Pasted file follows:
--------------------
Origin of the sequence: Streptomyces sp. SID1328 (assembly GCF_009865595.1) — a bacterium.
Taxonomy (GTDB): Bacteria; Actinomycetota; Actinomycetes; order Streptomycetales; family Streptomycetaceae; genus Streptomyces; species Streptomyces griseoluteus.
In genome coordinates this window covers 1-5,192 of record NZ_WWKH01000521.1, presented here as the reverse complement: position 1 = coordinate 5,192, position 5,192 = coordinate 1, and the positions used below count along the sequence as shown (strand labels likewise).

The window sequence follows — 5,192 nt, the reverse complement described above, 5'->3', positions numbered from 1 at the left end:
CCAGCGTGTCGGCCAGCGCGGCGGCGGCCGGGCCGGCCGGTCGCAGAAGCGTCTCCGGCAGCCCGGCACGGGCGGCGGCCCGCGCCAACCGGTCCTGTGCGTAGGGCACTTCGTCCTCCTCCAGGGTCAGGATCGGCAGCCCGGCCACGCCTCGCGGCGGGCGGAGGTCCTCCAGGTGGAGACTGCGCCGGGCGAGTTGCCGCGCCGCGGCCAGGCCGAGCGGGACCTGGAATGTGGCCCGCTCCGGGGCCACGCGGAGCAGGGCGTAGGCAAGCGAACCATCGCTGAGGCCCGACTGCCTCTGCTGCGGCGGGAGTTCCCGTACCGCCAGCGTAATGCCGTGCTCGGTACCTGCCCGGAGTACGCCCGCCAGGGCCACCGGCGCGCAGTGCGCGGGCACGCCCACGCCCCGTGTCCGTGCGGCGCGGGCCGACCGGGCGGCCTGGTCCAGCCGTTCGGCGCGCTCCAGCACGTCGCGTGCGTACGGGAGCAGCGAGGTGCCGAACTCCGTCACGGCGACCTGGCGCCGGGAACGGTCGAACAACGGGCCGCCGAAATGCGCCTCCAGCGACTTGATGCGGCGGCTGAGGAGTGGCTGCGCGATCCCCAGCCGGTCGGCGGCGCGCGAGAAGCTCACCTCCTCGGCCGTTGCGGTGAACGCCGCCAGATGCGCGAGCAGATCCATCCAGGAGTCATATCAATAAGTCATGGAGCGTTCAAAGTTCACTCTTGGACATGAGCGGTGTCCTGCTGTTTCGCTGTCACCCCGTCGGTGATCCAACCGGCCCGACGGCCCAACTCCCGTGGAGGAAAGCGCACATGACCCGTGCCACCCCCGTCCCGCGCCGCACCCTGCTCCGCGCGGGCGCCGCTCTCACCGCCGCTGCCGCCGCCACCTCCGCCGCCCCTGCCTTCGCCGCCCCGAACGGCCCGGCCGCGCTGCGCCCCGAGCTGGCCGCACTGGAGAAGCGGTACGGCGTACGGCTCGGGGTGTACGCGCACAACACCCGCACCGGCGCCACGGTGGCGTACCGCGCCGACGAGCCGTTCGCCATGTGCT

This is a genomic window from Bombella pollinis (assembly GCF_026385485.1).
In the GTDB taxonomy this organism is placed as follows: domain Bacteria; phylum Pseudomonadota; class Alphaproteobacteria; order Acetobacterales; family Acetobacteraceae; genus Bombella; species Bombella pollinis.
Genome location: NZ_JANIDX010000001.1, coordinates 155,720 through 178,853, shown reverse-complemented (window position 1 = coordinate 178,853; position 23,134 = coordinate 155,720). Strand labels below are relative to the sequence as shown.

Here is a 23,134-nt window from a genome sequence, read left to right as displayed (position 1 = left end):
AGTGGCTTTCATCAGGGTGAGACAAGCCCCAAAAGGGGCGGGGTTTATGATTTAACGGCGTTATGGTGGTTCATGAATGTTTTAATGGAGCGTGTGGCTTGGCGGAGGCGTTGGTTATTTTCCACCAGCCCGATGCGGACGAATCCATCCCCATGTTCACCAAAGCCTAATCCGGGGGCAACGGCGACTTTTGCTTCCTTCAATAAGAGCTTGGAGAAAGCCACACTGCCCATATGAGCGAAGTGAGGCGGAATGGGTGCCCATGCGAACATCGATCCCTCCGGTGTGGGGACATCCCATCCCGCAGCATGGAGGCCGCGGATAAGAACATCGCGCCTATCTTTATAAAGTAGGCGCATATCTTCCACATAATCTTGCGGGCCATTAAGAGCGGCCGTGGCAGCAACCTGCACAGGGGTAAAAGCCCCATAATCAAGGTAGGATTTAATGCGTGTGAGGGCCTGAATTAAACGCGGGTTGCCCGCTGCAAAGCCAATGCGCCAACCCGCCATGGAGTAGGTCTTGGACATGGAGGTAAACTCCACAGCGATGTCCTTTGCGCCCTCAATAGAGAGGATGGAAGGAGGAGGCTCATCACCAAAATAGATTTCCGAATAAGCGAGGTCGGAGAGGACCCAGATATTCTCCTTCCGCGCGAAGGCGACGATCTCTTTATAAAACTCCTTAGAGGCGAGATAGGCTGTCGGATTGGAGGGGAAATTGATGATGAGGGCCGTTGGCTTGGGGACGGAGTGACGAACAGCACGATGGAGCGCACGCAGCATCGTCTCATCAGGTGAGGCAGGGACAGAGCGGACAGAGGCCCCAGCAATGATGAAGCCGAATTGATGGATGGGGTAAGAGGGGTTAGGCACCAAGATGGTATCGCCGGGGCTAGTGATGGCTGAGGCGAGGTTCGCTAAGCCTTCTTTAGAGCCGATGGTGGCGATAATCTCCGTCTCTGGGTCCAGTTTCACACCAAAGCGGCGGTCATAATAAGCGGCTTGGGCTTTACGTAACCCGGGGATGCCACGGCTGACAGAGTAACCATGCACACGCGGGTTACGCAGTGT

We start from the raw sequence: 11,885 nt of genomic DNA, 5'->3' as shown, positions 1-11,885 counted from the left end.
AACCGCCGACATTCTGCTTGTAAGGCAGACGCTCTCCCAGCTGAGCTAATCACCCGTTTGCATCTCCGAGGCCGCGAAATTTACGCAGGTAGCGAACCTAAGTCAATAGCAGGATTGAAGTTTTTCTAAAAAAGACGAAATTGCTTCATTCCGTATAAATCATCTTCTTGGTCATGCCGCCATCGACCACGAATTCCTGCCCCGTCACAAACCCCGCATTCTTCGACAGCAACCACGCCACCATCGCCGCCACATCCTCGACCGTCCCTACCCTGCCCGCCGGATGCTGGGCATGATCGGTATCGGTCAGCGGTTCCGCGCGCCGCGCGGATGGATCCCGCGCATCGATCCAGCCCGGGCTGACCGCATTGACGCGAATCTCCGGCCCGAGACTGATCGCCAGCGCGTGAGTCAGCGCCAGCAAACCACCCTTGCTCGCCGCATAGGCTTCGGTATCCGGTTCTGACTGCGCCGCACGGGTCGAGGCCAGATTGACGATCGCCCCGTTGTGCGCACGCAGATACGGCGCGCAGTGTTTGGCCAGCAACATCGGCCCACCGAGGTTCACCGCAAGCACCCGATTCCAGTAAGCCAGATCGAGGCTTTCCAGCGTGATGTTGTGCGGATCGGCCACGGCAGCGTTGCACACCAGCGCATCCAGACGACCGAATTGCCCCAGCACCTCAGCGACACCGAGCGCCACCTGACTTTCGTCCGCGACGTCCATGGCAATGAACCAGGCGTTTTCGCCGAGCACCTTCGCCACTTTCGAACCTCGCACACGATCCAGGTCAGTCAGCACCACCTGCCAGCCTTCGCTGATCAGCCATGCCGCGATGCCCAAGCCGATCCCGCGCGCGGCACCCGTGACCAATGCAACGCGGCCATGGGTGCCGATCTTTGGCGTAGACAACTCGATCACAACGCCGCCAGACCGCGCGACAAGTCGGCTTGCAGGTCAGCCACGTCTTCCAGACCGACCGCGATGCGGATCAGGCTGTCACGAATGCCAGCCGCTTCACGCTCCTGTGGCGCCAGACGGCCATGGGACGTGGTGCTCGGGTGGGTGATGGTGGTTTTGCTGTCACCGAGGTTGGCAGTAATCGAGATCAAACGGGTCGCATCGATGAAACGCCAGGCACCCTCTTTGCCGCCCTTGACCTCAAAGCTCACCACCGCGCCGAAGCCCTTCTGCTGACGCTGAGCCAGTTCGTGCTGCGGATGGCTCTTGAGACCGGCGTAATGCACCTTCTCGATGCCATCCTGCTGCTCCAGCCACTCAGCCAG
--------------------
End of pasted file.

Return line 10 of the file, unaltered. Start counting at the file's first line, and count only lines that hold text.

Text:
AGTGGCTTTCATCAGGGTGAGACAAGCCCCAAAAGGGGCGGGGTTTATGATTTAACGGCGTTATGGTGGTTCATGAATGTTTTAATGGAGCGTGTGGCTTGGCGGAGGCGTTGGTTATTTTCCACCAGCCCGATGCGGACGAATCCATCCCCATGTTCACCAAAGCCTAATCCGGGGGCAACGGCGACTTTTGCTTCCTTCAATAAGAGCTTGGAGAAAGCCACACTGCCCATATGAGCGAAGTGAGGCGGAATGGGTGCCCATGCGAACATCGATCCCTCCGGTGTGGGGACATCCCATCCCGCAGCATGGAGGCCGCGGATAAGAACATCGCGCCTATCTTTATAAAGTAGGCGCATATCTTCCACATAATCTTGCGGGCCATTAAGAGCGGCCGTGGCAGCAACCTGCACAGGGGTAAAAGCCCCATAATCAAGGTAGGATTTAATGCGTGTGAGGGCCTGAATTAAACGCGGGTTGCCCGCTGCAAAGCCAATGCGCCAACCCGCCATGGAGTAGGTCTTGGACATGGAGGTAAACTCCACAGCGATGTCCTTTGCGCCCTCAATAGAGAGGATGGAAGGAGGAGGCTCATCACCAAAATAGATTTCCGAATAAGCGAGGTCGGAGAGGACCCAGATATTCTCCTTCCGCGCGAAGGCGACGATCTCTTTATAAAACTCCTTAGAGGCGAGATAGGCTGTCGGATTGGAGGGGAAATTGATGATGAGGGCCGTTGGCTTGGGGACGGAGTGACGAACAGCACGATGGAGCGCACGCAGCATCGTCTCATCAGGTGAGGCAGGGACAGAGCGGACAGAGGCCCCAGCAATGATGAAGCCGAATTGATGGATGGGGTAAGAGGGGTTAGGCACCAAGATGGTATCGCCGGGGCTAGTGATGGCTGAGGCGAGGTTCGCTAAGCCTTCTTTAGAGCCGATGGTGGCGATAATCTCCGTCTCTGGGTCCAGTTTCACACCAAAGCGGCGGTCATAATAAGCGGCTTGGGCTTTACGTAACCCGGGGATGCCACGGCTGACAGAGTAACCATGCACACGCGGGTTACGCAGTGT